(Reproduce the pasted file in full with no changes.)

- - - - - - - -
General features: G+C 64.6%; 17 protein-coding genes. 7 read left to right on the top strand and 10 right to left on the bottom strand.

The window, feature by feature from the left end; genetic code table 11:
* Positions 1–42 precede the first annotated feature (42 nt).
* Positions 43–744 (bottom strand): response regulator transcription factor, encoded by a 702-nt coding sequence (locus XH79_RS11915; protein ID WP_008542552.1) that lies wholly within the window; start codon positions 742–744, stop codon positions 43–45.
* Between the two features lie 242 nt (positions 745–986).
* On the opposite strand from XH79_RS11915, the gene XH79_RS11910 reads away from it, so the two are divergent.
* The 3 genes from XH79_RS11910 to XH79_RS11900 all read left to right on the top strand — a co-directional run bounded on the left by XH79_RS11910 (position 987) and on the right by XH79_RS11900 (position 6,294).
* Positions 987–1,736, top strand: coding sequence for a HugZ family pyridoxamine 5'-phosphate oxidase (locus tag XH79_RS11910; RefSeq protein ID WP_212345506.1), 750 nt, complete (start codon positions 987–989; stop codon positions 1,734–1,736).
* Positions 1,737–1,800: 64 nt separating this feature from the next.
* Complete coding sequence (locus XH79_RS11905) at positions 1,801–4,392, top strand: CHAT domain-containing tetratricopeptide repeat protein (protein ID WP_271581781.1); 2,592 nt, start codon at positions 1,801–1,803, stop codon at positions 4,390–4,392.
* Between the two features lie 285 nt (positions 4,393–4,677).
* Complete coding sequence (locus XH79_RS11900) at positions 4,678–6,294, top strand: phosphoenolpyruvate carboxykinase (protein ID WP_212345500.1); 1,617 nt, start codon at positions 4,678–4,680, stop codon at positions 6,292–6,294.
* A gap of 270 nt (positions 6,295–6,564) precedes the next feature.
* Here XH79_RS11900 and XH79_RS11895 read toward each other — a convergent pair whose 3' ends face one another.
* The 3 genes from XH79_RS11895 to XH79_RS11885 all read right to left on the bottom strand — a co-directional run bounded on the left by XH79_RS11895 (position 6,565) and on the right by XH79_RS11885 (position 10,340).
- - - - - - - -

General features: G+C 64.6%; 17 protein-coding genes. 7 read left to right on the top strand and 10 right to left on the bottom strand.

The window, feature by feature from the left end; genetic code table 11:
* Positions 1–42 precede the first annotated feature (42 nt).
* Positions 43–744 (bottom strand): response regulator transcription factor, encoded by a 702-nt coding sequence (locus XH79_RS11915; protein ID WP_008542552.1) that lies wholly within the window; start codon positions 742–744, stop codon positions 43–45.
* Between the two features lie 242 nt (positions 745–986).
* On the opposite strand from XH79_RS11915, the gene XH79_RS11910 reads away from it, so the two are divergent.
* The 3 genes from XH79_RS11910 to XH79_RS11900 all read left to right on the top strand — a co-directional run bounded on the left by XH79_RS11910 (position 987) and on the right by XH79_RS11900 (position 6,294).
* Positions 987–1,736, top strand: coding sequence for a HugZ family pyridoxamine 5'-phosphate oxidase (locus tag XH79_RS11910; RefSeq protein ID WP_212345506.1), 750 nt, complete (start codon positions 987–989; stop codon positions 1,734–1,736).
* Positions 1,737–1,800: 64 nt separating this feature from the next.
* Complete coding sequence (locus XH79_RS11905) at positions 1,801–4,392, top strand: CHAT domain-containing tetratricopeptide repeat protein (protein ID WP_271581781.1); 2,592 nt, start codon at positions 1,801–1,803, stop codon at positions 4,390–4,392.
* Between the two features lie 285 nt (positions 4,393–4,677).
* Complete coding sequence (locus XH79_RS11900) at positions 4,678–6,294, top strand: phosphoenolpyruvate carboxykinase (protein ID WP_212345500.1); 1,617 nt, start codon at positions 4,678–4,680, stop codon at positions 6,292–6,294.
* A gap of 270 nt (positions 6,295–6,564) precedes the next feature.
* Here XH79_RS11900 and XH79_RS11895 read toward each other — a convergent pair whose 3' ends face one another.
* The 3 genes from XH79_RS11895 to XH79_RS11885 all read right to left on the bottom strand — a co-directional run bounded on the left by XH79_RS11895 (position 6,565) and on the right by XH79_RS11885 (position 10,340).